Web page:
However, any changes are too little too late for the country’s tourism industry, which is bracing itself for the fallout. Both the UK and Switzerland have issued travel advisories warning about the rise in sexually motivated crimes across the country.

What do you think? Would you still visit India despite the latest attacks?

[Photo credit: Flickr user McKay Savage]

New High-Speed Rail Service From The UK To The Alps

ski trainWhether you’re a ski fanatic or simply a lover of natural beauty, the Swiss Alps are a destination on many people’s bucket lists. Now there’s a new way to get there.

A new partnership between Eurostar and Lyria, a high-speed Swiss train operator, brings us a day-long journey from London to Switzerland offered every Saturday from December 22 to April 13. The train zips along at over 300 kilometers per hour, making the trip a quick and simple daylong affair.

Stop at Aigle, Martigny, Visp and Brig or change trains in Lille to access the resort towns of Verbier, Zermatt, Saas-Fee, Villars and many others. The French resort towns of Chamonix and Portes du Soleil.
are also accessible.

The journey is even fairly affordable … just £189 in standard, and first class on Lyria from £299. Thanks to A Luxury Travel Blog for alerting us!

[Image credit: Eurostar]

Photo Of The Day: Fall Fair In Basel

Photo of the day - fall festival Basel
This year, we at Gadling have made a pledge to ban a certain phrase from our posts, one that refers to a particular activity that happens (often in New England) around October, when tourists drive around to photograph trees. Still, it’s hard to resist a good autumnal photo of flora. Today’s Photo of the Day does a great job of capturing the mood of the season without a single bit of foliage in sight. Taken by Flickr user Jason Rodman (his second POTD this week, nice!) in Basel, Switzerland, the image depicts a much-loved activity of the yearly fall fair. The people flying above him along with the flags even remind us of the annual shedding of organic material. Who’s ready for a hot gluhwein? This year’s Herbstmesse takes place October 27-November 12.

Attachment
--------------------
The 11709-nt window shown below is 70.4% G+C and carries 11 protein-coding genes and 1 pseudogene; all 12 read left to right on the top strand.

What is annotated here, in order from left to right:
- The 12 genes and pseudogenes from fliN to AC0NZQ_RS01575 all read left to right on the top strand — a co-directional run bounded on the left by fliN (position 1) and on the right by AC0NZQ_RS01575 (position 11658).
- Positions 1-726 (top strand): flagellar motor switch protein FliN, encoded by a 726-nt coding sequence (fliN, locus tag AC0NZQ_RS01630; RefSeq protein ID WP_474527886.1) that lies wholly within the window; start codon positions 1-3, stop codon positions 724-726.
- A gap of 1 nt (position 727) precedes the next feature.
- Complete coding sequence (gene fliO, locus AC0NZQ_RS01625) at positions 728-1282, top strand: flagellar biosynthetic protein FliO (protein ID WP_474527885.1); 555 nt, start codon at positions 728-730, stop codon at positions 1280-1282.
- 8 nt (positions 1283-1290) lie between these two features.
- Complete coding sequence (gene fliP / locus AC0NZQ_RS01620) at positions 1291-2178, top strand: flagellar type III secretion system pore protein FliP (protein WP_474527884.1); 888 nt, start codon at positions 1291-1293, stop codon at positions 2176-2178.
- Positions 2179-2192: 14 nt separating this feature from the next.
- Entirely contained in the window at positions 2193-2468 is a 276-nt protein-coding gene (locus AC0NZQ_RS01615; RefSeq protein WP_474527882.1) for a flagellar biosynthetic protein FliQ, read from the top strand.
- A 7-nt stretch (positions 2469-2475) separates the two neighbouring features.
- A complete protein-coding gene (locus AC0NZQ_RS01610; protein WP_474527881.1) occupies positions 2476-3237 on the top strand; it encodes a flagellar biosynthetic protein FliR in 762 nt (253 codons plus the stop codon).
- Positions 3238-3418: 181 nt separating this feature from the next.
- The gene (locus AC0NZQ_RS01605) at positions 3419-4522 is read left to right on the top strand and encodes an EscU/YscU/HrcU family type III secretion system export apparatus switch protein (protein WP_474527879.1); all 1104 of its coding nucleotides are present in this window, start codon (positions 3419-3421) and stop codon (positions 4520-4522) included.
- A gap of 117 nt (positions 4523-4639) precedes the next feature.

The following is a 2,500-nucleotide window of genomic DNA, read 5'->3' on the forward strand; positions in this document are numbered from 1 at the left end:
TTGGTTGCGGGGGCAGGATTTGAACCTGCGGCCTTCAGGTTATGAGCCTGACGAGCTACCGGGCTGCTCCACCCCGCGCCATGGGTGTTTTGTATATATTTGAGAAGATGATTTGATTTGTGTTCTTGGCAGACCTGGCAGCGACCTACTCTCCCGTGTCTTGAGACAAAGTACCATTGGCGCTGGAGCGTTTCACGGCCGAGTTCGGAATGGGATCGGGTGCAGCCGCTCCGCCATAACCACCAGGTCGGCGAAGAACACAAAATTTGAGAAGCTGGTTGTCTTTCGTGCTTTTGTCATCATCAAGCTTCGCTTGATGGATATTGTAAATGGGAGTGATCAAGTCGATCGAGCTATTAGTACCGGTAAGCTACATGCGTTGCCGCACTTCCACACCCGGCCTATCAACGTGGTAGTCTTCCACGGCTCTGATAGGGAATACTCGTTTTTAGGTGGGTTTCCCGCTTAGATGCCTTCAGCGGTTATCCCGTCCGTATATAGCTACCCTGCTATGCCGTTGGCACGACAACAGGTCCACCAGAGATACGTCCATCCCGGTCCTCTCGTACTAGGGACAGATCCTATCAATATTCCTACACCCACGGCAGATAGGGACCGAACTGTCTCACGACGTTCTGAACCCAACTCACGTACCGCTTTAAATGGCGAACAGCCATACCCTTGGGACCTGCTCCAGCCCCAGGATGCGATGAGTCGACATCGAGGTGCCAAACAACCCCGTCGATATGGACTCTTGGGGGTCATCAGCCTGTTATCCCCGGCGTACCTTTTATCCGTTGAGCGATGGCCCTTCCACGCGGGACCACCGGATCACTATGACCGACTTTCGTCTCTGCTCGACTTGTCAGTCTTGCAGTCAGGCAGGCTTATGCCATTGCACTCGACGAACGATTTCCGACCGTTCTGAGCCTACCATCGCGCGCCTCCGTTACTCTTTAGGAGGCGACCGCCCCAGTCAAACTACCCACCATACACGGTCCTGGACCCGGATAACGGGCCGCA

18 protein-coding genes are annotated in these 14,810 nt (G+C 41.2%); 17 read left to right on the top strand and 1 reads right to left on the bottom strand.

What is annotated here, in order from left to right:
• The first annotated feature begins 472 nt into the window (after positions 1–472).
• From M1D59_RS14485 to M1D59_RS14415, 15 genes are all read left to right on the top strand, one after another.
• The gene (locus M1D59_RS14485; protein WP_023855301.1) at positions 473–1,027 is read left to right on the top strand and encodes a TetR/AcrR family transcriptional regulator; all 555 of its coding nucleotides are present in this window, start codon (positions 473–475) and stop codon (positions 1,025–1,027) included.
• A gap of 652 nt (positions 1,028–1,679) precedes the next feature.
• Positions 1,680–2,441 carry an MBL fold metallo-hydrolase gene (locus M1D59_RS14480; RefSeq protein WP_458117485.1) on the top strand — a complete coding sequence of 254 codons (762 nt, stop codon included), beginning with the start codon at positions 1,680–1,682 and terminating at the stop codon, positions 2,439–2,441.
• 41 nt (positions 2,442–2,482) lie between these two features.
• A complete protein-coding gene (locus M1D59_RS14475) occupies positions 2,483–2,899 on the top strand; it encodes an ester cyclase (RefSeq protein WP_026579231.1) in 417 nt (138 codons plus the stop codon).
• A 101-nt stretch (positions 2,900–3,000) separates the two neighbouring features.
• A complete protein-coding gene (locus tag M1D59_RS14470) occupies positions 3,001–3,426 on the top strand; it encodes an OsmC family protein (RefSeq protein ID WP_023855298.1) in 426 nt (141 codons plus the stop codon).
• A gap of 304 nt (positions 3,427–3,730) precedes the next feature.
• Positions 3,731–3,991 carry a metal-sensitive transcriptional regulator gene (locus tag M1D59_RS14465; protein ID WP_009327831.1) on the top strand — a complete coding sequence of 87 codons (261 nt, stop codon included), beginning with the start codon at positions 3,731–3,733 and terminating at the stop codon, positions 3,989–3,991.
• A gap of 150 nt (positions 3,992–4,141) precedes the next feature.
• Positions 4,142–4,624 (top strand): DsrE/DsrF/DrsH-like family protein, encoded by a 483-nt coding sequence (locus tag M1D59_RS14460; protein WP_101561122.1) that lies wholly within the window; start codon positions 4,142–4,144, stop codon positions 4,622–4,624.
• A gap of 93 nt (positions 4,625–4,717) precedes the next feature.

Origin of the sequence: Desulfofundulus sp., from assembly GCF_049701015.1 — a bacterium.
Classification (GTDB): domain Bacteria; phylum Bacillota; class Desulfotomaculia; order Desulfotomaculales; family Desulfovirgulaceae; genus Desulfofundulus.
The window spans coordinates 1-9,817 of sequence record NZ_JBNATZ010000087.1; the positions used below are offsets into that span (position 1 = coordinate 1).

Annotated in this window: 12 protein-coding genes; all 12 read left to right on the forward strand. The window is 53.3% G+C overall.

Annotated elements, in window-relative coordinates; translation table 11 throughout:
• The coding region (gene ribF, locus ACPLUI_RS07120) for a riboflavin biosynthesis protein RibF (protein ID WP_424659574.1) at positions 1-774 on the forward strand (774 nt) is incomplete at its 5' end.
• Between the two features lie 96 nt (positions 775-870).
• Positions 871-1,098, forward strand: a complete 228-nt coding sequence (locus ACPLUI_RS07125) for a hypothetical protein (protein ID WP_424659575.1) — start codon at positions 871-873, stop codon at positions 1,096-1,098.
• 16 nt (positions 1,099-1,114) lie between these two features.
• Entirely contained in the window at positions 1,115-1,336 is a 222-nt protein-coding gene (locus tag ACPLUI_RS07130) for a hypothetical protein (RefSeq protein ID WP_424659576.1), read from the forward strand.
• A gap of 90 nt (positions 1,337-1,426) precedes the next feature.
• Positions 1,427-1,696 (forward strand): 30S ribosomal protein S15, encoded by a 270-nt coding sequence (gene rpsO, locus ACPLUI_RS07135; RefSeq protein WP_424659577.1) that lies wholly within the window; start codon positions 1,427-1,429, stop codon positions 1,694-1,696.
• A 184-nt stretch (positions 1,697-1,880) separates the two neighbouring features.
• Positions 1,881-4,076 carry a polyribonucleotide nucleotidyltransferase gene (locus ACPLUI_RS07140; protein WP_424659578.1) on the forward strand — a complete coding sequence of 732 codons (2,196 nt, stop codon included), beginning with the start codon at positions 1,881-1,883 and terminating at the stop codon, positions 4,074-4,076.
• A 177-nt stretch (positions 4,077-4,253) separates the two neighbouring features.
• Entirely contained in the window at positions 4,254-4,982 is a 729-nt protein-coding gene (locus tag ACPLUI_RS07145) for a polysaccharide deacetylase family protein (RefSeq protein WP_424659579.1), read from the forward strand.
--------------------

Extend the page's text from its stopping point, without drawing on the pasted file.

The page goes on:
Send us your favorite seasonal travel photos for another Photo of the Day. Add them to the Gadling Flickr pool and be sure that we can download!

The World’s Most Recommended Country To Visit

most recommended countryThe world’s most recommended country to visit is Canada, says a study measuring public perceptions of countries around the world. The ranking is a component of the best overall country reputation that also considers employment, living conditions, investment potential and more.

Beating out Australia, Sweden and Switzerland for the second year in a row for the number one spot, Canada is one of 50 nations that will directly contribute to the $2 trillion tourism industry in 2012.

The annual RepTrak study was conducted by the Reputation Institute, a consultancy that measures the trust, esteem, admiration and good feelings the public holds towards 50 countries, by polling an online panel of 36,000 people representing the G8 countries.


“Beyond maintaining its top position, Canada has also improved its score by more than three points. Normally we don’t see such a large increase in a score from a top 10 country but Canada now stands head and shoulders above the other leading countries,” said Nicolas Georges Trad, Executive Partner, Reputation Institute in a statement.

Rounding out the top ten countries with the best reputations were Norway, New Zealand, Finland, Denmark, Austria and the Netherlands, all known for their stability, solid democracies, high GDP and strong social infrastructures.

The United States came in at number 23 but the study concluded that with a strong 5-10 point increase in the last four years, the reputation of the USA is trending towards more positive perceptions.



[Flickr photo by beaumontpete]